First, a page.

A national paediatric diabetes audit has shown that north Cumbria’s hospitals are performing above the national average in several key areas set by the Royal College of Paediatrics and Child Health, on behalf of the NHS.
Diabetes is a condition where the amount of glucose in the blood is too high because the body cannot use it properly. Maintaining good blood glucose control is not easy for adults, let alone children and young people. On a day to day basis there is the challenge of keeping the blood glucose in target, avoiding low glucose and high glucose levels.
High blood glucose levels over time may cause complications associated with diabetes including damage to small and large blood vessels and nerves. However, with good diabetes care and blood glucose control, the risks of complications are markedly reduced, enabling children and young people with diabetes to live a healthy and full life.
The National Paediatric Diabetes Audit was established to compare the care and outcomes of all children and young people with diabetes receiving care from paediatric diabetes units in England and Wales. The results of the audit indicate a higher proportion of children and young people in north Cumbria are achieving better overall control and also meeting national targets for good control than in many parts of England and Wales.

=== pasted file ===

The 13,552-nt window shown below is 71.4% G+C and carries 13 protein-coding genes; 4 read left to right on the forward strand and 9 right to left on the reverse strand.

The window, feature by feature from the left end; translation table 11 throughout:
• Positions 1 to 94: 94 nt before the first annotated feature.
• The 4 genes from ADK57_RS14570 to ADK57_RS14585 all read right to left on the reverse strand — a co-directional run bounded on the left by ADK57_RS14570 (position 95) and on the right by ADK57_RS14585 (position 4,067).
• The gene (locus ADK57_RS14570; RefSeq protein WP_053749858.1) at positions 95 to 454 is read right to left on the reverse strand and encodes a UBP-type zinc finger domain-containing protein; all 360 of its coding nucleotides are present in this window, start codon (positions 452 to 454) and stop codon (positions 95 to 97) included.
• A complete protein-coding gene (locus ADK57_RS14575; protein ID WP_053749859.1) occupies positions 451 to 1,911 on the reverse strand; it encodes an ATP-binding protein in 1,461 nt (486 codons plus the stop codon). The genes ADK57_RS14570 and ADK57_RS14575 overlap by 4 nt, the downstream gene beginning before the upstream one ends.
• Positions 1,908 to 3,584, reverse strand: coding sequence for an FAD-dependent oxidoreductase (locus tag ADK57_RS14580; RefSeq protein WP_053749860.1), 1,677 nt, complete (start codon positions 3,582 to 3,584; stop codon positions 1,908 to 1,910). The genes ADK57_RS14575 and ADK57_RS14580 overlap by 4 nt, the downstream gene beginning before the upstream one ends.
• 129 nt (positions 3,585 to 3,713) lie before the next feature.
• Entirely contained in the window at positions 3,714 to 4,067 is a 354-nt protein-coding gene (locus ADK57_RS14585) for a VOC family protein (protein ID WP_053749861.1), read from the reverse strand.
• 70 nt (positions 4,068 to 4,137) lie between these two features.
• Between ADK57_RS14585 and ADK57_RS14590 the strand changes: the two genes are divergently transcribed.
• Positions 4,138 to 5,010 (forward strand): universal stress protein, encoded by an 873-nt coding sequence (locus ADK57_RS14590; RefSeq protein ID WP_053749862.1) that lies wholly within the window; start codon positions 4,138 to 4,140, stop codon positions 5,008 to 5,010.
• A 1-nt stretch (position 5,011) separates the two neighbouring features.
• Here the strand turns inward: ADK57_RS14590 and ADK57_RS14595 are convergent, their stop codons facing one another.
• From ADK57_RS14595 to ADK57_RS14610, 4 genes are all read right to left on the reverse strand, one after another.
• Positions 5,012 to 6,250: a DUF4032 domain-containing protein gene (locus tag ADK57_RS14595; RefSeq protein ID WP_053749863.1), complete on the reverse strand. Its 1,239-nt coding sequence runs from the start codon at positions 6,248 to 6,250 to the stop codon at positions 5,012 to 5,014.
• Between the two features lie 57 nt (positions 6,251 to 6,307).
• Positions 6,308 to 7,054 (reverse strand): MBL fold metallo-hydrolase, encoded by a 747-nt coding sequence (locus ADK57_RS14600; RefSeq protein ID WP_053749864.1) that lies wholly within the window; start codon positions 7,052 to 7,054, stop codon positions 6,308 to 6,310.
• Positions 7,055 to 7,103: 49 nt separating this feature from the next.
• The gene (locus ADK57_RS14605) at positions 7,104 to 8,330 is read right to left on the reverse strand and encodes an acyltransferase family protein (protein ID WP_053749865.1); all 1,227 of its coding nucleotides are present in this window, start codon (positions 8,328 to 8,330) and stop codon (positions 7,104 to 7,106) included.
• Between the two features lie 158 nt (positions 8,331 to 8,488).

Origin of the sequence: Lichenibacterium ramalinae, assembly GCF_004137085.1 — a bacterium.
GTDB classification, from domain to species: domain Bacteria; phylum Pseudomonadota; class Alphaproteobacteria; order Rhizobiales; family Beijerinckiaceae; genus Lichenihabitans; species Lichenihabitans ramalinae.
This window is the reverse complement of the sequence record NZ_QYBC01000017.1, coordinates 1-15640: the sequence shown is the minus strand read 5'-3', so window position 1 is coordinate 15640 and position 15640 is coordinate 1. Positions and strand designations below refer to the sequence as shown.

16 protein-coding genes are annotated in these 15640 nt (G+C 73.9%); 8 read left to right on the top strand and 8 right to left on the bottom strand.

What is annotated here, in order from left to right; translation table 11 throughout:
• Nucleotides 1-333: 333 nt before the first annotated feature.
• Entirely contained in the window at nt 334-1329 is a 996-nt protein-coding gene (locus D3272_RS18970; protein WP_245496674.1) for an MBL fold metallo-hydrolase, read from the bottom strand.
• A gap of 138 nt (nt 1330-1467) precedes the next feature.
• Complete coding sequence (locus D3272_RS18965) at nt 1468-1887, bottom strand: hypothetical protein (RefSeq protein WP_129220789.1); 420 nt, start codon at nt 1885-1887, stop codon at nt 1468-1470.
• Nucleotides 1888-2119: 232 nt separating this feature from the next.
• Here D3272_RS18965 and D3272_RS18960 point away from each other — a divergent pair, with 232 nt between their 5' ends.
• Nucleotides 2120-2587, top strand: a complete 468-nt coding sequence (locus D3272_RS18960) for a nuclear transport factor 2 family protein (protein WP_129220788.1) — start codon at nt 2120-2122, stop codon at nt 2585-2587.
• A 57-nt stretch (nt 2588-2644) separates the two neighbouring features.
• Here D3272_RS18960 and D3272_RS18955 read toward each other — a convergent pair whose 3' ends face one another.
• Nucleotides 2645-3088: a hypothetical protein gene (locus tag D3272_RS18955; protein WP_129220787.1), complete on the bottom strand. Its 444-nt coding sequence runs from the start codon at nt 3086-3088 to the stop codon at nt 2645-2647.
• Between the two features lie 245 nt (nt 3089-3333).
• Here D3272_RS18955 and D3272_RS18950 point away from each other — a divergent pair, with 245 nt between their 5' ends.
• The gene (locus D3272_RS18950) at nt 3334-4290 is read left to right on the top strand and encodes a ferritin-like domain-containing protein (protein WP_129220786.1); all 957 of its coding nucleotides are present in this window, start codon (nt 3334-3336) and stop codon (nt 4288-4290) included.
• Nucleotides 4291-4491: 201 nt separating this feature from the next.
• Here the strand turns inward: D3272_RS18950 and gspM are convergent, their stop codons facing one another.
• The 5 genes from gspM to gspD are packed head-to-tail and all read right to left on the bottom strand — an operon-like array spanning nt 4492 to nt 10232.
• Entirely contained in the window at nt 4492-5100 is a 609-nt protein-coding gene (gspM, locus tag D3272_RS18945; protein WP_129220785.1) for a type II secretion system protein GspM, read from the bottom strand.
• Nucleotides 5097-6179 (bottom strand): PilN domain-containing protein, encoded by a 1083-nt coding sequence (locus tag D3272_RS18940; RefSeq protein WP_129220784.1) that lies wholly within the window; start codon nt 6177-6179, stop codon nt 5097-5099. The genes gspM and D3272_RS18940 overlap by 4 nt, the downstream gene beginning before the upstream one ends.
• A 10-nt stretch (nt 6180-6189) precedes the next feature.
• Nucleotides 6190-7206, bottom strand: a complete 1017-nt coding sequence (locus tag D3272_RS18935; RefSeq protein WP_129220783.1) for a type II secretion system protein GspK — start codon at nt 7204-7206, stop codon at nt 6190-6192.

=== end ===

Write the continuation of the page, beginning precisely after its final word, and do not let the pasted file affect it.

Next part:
The figures, published last week, cover the health checks and outcomes for children and young people with diabetes who have attended paediatric diabetes units from 1 April 2017 to 31 March 2018. The report aims to address a series of questions relating to paediatric diabetes care, including: What proportion of children and young people with diabetes are reported to be receiving key age-specific processes of diabetes care, as recommended by National Institution for Health and Care Excellence (NICE) , and how many achieve outcomes within specified treatment targets.
The NICE guidelines specify seven key care processes that should be offered to all young people attending children’s diabetes clinics. These include checks of thyroid function, blood pressure, height, weight and body mass index, urine albumin levels, diabetes eye screening, foot examinations and a measure of blood glucose control – Haemoglobin A1c (HbA1c - a measure of glucose control). At West Cumberland Hospital in Whitehaven, 93.1% received these measurements while at the Cumberland Infirmary in Carlisle the figure was 99.2%. This compares to an overall average of 86.3% in England and Wales. The north Cumbria teams also performed well offering almost all children and young people with diabetes direct dietitian and psychology support.
Paul Whitehead, consultant paediatrician at North Cumbria University Hospitals NHS Trust said: “These are fantastic figures and are a testament to the hard work of the young people with diabetes and their families and the teams across the county providing care, advice and support. All Children’s Diabetes teams across our NHS have worked in collaboration and followed the NHS’s best practice models to ensure the best outcomes for children and young people with diabetes in the country.
“We’ve been introducing new technology to ensure it’s easier for children and young people to measure their blood sugar levels, some even using a mobile phone app, and more modern insulin pumps which give young people the independence they need to manage their condition".